On Tuesday, Oct. 3, islanders probed local candidates at a forum on the Nov. 7 election presented by the League of Women Voters of the San Juans, including for the Port of Friday Harbor. (Read about the races for the hospital district and the school board as well.)
Fourteen races are on San Juan Island and three in the Town of Friday Harbor, though races appear on ballots based on voters’ precincts. Due to timing, four races were selected for the forum. Ballots will be mailed on Oct. 17 and due by Tuesday, Nov. 7.
Keith Carver and Barbara Marrett are running for the Port of Friday Harbor District No. 2 Commissioner 2, which holds a six-year term. Marrett currently holds that non-partisan position and commissioners can earn a minimum of $254, per month. This race will be on every San Juan Island ballot.
Carver said he opted to be a candidate when former Port Maintenance Director Joe Wheeler’s position was eliminated last winter. The issue sparked about two months of debate at port meetings, where members of the public questioned that decision, which the then executive director made before he resigned. (For more information, read “Port director resigns.”) Carver said some current and past port staff asked him — a port liveaboard and retired mechanical engineer — to run because “change needed to take place” and “questions hadn’t been answered forthrightly.”
Marrett is the communications and stewardship manager of the San Juan County Visitors Bureau, as well as a licensed captain and ocean sailor. She has been a port commissioner since 2005, noting such successes as the marina’s new waterfront walkway, releasing port budgets to the public for the first time in 2017, and the potential purchase of Jensen’s Boat Yard and Marina. (For more information, read “Port staff, board contemplate buying Jensen Boat Yard.”)
The purchase of the shipyard, while not a “done deal,” is a good idea because it supports the port’s mission to increase economic development, said Marrett, by keeping marine maintenance jobs on the island. If the shipyard closes, she continued, boats would have to leave the island for repairs.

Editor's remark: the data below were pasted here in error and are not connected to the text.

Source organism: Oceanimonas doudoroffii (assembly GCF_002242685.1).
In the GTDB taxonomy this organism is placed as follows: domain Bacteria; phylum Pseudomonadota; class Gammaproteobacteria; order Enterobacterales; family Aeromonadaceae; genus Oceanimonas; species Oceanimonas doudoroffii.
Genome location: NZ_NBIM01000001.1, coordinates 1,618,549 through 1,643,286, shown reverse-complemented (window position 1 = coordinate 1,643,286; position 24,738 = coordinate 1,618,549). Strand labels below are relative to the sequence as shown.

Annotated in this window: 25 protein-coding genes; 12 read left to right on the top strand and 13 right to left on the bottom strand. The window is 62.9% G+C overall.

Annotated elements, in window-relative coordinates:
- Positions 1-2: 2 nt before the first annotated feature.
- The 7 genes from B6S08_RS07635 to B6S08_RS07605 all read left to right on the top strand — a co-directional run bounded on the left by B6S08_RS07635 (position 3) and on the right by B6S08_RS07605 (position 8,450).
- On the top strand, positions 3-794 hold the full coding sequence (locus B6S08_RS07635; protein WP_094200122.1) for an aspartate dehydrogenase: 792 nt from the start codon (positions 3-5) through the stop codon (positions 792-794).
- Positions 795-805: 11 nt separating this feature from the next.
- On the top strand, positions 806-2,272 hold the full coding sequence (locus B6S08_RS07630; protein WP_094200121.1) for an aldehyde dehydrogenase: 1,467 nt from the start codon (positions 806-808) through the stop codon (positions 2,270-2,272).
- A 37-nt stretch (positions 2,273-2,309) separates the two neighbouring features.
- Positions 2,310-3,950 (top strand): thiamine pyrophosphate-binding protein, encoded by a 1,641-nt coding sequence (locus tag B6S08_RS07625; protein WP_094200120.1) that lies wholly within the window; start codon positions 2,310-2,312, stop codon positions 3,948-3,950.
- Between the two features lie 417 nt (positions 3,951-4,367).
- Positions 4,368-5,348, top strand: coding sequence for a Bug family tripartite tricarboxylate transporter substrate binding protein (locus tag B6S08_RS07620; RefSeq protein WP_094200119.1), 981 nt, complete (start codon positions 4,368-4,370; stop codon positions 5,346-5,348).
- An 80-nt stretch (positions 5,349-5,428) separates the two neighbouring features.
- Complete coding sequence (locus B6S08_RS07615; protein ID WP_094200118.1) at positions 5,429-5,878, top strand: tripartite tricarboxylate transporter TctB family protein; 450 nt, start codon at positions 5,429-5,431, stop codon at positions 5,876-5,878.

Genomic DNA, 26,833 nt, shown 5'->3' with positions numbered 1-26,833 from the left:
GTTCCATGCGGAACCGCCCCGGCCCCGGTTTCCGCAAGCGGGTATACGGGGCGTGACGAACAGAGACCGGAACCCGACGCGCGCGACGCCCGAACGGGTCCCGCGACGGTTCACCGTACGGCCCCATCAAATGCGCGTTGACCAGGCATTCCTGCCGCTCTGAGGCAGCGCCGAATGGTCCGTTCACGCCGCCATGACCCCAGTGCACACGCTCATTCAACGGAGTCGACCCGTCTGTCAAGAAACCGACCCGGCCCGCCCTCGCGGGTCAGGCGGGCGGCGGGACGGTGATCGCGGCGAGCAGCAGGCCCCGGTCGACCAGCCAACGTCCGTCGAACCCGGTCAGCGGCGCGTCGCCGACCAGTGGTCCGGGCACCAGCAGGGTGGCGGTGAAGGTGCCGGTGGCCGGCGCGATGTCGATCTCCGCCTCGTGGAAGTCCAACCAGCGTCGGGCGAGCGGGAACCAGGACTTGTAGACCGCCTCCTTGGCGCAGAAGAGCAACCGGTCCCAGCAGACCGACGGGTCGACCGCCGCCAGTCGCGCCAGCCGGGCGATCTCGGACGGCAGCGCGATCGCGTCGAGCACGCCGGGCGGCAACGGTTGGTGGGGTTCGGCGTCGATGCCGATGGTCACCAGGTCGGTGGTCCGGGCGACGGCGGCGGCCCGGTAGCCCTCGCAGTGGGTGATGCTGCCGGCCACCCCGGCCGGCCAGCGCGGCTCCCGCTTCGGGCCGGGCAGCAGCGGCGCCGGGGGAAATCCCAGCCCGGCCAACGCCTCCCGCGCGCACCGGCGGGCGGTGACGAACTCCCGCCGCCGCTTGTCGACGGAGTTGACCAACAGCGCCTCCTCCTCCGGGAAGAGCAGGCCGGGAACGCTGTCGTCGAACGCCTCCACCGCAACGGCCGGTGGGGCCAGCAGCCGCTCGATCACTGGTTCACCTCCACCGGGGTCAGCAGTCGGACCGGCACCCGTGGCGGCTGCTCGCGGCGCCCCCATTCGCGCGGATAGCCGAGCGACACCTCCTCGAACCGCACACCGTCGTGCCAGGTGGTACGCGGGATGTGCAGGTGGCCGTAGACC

“The port has the bandwidth to improve facilities at Jensen’s, upgrade the marina and expand marine jobs training on the island,” she said.
Carver liked the plan but wanted to review the 100-year-old business’s finances, environmental regulations and infrastructure before finalizing the purchase.
“If we can afford it, and it’ll pay for itself, I think it’s a good idea,” said Carver.
He added that he could not comment on the deal’s finances because the port hadn’t released any information. Marrett said the business was appraised for $2.2 million and the port could probably operate it for “very little.” The preliminary plan is to lease the shipyard, adding revenue back into the infrastructure, while the port operates the marina and slowly upgrades it.
Carver noted one of the biggest issues at the port is ensuring the sustainability of the Friday Harbor Airport, which the port manages. He said the port’s current executive director explained that airports don’t generally pay for themselves, though Carver said he didn’t “really know about that.”
Marrett agreed with Carver, that it is difficult to adhere to Federal Aviation Administration regulations, but added that the port can push back on some, which they’ve done before. She added that she wanted to keep the airport for the community and not extend the runway to “accommodate a few very wealthy jet owners.”
The last day for in-person voter registration, for those not registered in the state, is Oct. 30. For more information on the election, visit www.sanjuanco.com/1292/Current-Election. Read a Q&A with these candidates in this article.